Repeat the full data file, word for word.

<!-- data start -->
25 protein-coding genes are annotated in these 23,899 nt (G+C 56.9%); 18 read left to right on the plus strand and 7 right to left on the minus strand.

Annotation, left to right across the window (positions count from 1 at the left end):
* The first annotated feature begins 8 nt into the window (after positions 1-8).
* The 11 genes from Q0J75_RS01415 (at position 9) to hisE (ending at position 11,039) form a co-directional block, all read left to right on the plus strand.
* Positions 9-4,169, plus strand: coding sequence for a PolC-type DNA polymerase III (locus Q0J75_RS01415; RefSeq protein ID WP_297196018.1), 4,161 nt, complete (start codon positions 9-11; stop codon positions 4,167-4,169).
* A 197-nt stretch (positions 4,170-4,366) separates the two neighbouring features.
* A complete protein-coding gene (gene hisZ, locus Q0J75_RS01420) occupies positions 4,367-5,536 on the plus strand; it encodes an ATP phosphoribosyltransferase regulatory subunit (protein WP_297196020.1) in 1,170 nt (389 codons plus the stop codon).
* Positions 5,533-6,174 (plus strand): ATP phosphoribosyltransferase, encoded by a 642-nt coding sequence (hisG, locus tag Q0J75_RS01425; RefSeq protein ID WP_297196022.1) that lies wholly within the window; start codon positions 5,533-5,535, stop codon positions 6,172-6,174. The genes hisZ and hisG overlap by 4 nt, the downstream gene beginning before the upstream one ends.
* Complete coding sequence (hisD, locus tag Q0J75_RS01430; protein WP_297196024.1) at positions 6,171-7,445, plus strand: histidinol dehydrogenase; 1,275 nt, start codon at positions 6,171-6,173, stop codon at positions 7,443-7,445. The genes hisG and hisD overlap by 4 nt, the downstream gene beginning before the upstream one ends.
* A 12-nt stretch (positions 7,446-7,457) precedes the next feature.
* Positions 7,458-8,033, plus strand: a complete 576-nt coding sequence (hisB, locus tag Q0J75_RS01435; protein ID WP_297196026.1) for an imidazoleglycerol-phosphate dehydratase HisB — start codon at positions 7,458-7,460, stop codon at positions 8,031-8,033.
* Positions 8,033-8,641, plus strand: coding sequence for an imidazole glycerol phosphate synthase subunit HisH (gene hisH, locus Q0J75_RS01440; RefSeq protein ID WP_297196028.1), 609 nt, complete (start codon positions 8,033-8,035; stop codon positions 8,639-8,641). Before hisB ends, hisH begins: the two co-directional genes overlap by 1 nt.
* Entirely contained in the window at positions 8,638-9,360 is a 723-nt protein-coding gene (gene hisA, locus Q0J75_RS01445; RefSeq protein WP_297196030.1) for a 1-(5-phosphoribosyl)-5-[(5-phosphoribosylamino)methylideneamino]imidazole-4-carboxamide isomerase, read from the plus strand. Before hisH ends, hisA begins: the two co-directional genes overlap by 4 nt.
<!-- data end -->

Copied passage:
25 protein-coding genes are annotated in these 23,899 nt (G+C 56.9%); 18 read left to right on the plus strand and 7 right to left on the minus strand.

Annotation, left to right across the window (positions count from 1 at the left end):
* The first annotated feature begins 8 nt into the window (after positions 1-8).
* The 11 genes from Q0J75_RS01415 (at position 9) to hisE (ending at position 11,039) form a co-directional block, all read left to right on the plus strand.
* Positions 9-4,169, plus strand: coding sequence for a PolC-type DNA polymerase III (locus Q0J75_RS01415; RefSeq protein ID WP_297196018.1), 4,161 nt, complete (start codon positions 9-11; stop codon positions 4,167-4,169).
* A 197-nt stretch (positions 4,170-4,366) separates the two neighbouring features.
* A complete protein-coding gene (gene hisZ, locus Q0J75_RS01420) occupies positions 4,367-5,536 on the plus strand; it encodes an ATP phosphoribosyltransferase regulatory subunit (protein WP_297196020.1) in 1,170 nt (389 codons plus the stop codon).
* Positions 5,533-6,174 (plus strand): ATP phosphoribosyltransferase, encoded by a 642-nt coding sequence (hisG, locus tag Q0J75_RS01425; RefSeq protein ID WP_297196022.1) that lies wholly within the window; start codon positions 5,533-5,535, stop codon positions 6,172-6,174. The genes hisZ and hisG overlap by 4 nt, the downstream gene beginning before the upstream one ends.
* Complete coding sequence (hisD, locus tag Q0J75_RS01430; protein WP_297196024.1) at positions 6,171-7,445, plus strand: histidinol dehydrogenase; 1,275 nt, start codon at positions 6,171-6,173, stop codon at positions 7,443-7,445. The genes hisG and hisD overlap by 4 nt, the downstream gene beginning before the upstream one ends.
* A 12-nt stretch (positions 7,446-7,457) precedes the next feature.
* Positions 7,458-8,033, plus strand: a complete 576-nt coding sequence (hisB, locus tag Q0J75_RS01435; protein ID WP_297196026.1) for an imidazoleglycerol-phosphate dehydratase HisB — start codon at positions 7,458-7,460, stop codon at positions 8,031-8,033.
* Positions 8,033-8,641, plus strand: coding sequence for an imidazole glycerol phosphate synthase subunit HisH (gene hisH, locus Q0J75_RS01440; RefSeq protein ID WP_297196028.1), 609 nt, complete (start codon positions 8,033-8,035; stop codon positions 8,639-8,641). Before hisB ends, hisH begins: the two co-directional genes overlap by 1 nt.
* Entirely contained in the window at positions 8,638-9,360 is a 723-nt protein-coding gene (gene hisA, locus Q0J75_RS01445; RefSeq protein WP_297196030.1) for a 1-(5-phosphoribosyl)-5-[(5-phosphoribosylamino)methylideneamino]imidazole-4-carboxamide isomerase, read from the plus strand. Before hisH ends, hisA begins: the two co-directional genes overlap by 4 nt.